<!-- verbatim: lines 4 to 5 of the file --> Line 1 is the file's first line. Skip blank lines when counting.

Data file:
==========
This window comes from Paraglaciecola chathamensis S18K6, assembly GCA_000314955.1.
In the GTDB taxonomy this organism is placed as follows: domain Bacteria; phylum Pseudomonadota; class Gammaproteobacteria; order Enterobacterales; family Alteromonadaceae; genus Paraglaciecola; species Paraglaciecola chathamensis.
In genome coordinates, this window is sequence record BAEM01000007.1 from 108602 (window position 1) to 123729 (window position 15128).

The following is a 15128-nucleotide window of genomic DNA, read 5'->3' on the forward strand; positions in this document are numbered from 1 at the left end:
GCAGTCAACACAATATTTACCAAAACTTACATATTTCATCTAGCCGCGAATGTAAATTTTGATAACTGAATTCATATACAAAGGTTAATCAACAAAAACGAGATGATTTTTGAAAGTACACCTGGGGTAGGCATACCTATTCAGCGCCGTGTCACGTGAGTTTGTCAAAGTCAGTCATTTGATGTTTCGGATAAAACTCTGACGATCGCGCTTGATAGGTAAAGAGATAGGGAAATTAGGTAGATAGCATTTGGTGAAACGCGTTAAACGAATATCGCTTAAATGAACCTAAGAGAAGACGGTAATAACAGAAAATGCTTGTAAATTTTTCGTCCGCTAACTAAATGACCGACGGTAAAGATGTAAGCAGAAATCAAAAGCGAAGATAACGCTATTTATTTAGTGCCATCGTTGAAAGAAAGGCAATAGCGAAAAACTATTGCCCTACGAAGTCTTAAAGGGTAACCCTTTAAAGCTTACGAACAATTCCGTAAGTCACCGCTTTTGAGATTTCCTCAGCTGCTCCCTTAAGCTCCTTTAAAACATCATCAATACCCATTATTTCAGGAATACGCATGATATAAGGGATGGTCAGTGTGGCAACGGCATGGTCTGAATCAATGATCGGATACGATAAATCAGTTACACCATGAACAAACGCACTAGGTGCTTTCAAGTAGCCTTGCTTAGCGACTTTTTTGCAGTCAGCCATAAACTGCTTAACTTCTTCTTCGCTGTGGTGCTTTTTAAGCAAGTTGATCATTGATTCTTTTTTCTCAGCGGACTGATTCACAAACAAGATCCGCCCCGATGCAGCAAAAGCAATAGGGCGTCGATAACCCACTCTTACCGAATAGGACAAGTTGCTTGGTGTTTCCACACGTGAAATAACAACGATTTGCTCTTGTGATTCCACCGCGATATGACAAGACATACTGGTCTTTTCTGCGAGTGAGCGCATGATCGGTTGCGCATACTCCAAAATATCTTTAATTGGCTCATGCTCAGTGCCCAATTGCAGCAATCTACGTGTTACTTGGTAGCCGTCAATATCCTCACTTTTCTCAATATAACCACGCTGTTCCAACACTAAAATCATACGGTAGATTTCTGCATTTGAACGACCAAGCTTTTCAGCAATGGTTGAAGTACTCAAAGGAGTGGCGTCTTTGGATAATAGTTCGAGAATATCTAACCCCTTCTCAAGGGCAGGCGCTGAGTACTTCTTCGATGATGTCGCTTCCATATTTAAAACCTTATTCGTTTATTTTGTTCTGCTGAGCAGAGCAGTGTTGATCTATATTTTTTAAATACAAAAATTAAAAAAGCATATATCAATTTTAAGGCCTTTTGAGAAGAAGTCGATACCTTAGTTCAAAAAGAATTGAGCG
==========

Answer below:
The following is a 15128-nucleotide window of genomic DNA, read 5'->3' on the forward strand; positions in this document are numbered from 1 at the left end:
GCAGTCAACACAATATTTACCAAAACTTACATATTTCATCTAGCCGCGAATGTAAATTTTGATAACTGAATTCATATACAAAGGTTAATCAACAAAAACGAGATGATTTTTGAAAGTACACCTGGGGTAGGCATACCTATTCAGCGCCGTGTCACGTGAGTTTGTCAAAGTCAGTCATTTGATGTTTCGGATAAAACTCTGACGATCGCGCTTGATAGGTAAAGAGATAGGGAAATTAGGTAGATAGCATTTGGTGAAACGCGTTAAACGAATATCGCTTAAATGAACCTAAGAGAAGACGGTAATAACAGAAAATGCTTGTAAATTTTTCGTCCGCTAACTAAATGACCGACGGTAAAGATGTAAGCAGAAATCAAAAGCGAAGATAACGCTATTTATTTAGTGCCATCGTTGAAAGAAAGGCAATAGCGAAAAACTATTGCCCTACGAAGTCTTAAAGGGTAACCCTTTAAAGCTTACGAACAATTCCGTAAGTCACCGCTTTTGAGATTTCCTCAGCTGCTCCCTTAAGCTCCTTTAAAACATCATCAATACCCATTATTTCAGGAATACGCATGATATAAGGGATGGTCAGTGTGGCAACGGCATGGTCTGAATCAATGATCGGATACGATAAATCAGTTACACCATGAACAAACGCACTAGGTGCTTTCAAGTAGCCTTGCTTAGCGACTTTTTTGCAGTCAGCCATAAACTGCTTAACTTCTTCTTCGCTGTGGTGCTTTTTAAGCAAGTTGATCATTGATTCTTTTTTCTCAGCGGACTGATTCACAAACAAGATCCGCCCCGATGCAGCAAAAGCAATAGGGCGTCGATAACCCACTCTTACCGAATAGGACAAGTTGCTTGGTGTTTCCACACGTGAAATAACAACGATTTGCTCTTGTGATTCCACCGCGATATGACAAGACATACTGGTCTTTTCTGCGAGTGAGCGCATGATCGGTTGCGCATACTCCAAAATATCTTTAATTGGCTCATGCTCAGTGCCCAATTGCAGCAATCTACGTGTTACTTGGTAGCCGTCAATATCCTCACTTTTCTCAATATAACCACGCTGTTCCAACACTAAAATCATACGGTAGATTTCTGCATTTGAACGACCAAGCTTTTCAGCAATGGTTGAAGTACTCAAAGGAGTGGCGTCTTTGGATAATAGTTCGAGAATATCTAACCCCTTCTCAAGGGCAGGCGCTGAGTACTTCTTCGATGATGTCGCTTCCATATTTAAAACCTTATTCGTTTATTTTGTTCTGCTGAGCAGAGCAGTGTTGATCTATATTTTTTAAATACAAAAATTAAAAAAGCATATATCAATTTTAAGGCCTTTTGAGAAGAAGTCGATACCTTAGTTCAAAAAGAATTGAGCG